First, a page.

Unfortunately, these Government elements are at odds with other more powerful sections of the ruling regime, which are willing only to make superficial changes but have no real intention of meeting international obligations to devolve power to the island’s Tamil population or investigate alleged violations in the conflict’s final phase. Unfortunately for the Rajapaksa administration, Navi Pillay was not willing to merely scratch the surface during her visit.
As for Pillay’s last words in the island, no one is smarting more than President Mahinda Rajapaksa. The explosive statement at the end of her mission included remarks about the “authoritarian direction” in which Sri Lanka is headed. Her words continue to rankle power centres in Colombo long after Pillay is gone.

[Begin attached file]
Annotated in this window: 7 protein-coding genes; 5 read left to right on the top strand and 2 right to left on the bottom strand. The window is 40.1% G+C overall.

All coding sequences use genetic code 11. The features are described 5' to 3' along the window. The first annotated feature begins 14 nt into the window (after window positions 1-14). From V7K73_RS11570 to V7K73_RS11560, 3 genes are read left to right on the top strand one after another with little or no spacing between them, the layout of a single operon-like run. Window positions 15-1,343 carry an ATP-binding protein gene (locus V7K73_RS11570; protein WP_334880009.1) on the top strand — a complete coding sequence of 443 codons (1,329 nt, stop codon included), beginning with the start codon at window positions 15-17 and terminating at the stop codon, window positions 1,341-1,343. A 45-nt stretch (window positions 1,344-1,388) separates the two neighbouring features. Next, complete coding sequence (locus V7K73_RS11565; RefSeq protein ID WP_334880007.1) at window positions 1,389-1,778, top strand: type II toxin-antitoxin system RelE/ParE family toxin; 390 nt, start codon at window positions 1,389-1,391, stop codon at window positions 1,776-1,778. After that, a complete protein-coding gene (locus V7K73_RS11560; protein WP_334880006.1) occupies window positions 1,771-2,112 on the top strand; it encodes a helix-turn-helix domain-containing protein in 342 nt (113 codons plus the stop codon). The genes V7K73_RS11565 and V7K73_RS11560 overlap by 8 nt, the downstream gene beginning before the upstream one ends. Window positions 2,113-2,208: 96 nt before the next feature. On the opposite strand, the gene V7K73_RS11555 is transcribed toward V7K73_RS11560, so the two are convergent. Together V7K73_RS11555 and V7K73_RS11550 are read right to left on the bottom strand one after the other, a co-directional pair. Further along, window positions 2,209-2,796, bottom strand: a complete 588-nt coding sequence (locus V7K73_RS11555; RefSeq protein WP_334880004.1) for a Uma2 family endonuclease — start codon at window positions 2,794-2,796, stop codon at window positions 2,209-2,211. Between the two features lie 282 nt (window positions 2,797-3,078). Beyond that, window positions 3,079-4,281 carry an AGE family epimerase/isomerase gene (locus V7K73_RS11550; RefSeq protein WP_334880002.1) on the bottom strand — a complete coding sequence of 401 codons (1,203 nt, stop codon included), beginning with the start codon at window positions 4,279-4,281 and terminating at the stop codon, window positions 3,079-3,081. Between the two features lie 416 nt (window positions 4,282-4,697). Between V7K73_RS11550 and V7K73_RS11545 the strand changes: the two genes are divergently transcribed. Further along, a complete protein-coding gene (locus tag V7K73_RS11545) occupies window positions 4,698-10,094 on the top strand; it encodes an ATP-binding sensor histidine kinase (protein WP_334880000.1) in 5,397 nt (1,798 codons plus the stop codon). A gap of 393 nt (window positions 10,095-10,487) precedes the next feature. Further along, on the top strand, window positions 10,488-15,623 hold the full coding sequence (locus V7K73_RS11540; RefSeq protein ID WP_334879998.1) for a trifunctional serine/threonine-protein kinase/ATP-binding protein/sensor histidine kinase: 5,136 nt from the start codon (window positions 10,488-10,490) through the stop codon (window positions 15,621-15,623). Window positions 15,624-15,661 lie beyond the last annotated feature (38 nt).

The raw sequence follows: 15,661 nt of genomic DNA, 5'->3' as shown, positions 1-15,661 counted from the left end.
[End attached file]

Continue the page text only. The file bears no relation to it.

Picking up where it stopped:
“A dictator is a ruler who does not hold elections,” President Rajapaksa charged at the 62nd SLFP Convention in Kurunegala on Monday, one day after Pillay had left these shores. There had been 11 elections held under his watch, since 2005, he claimed. “What’s more democratic than that?” he asked the SLFP crowd. “What can I do if the Opposition Leader can’t win an election?” he quipped. Under the light-hearted tone, however, the rancour is real, Government insiders say.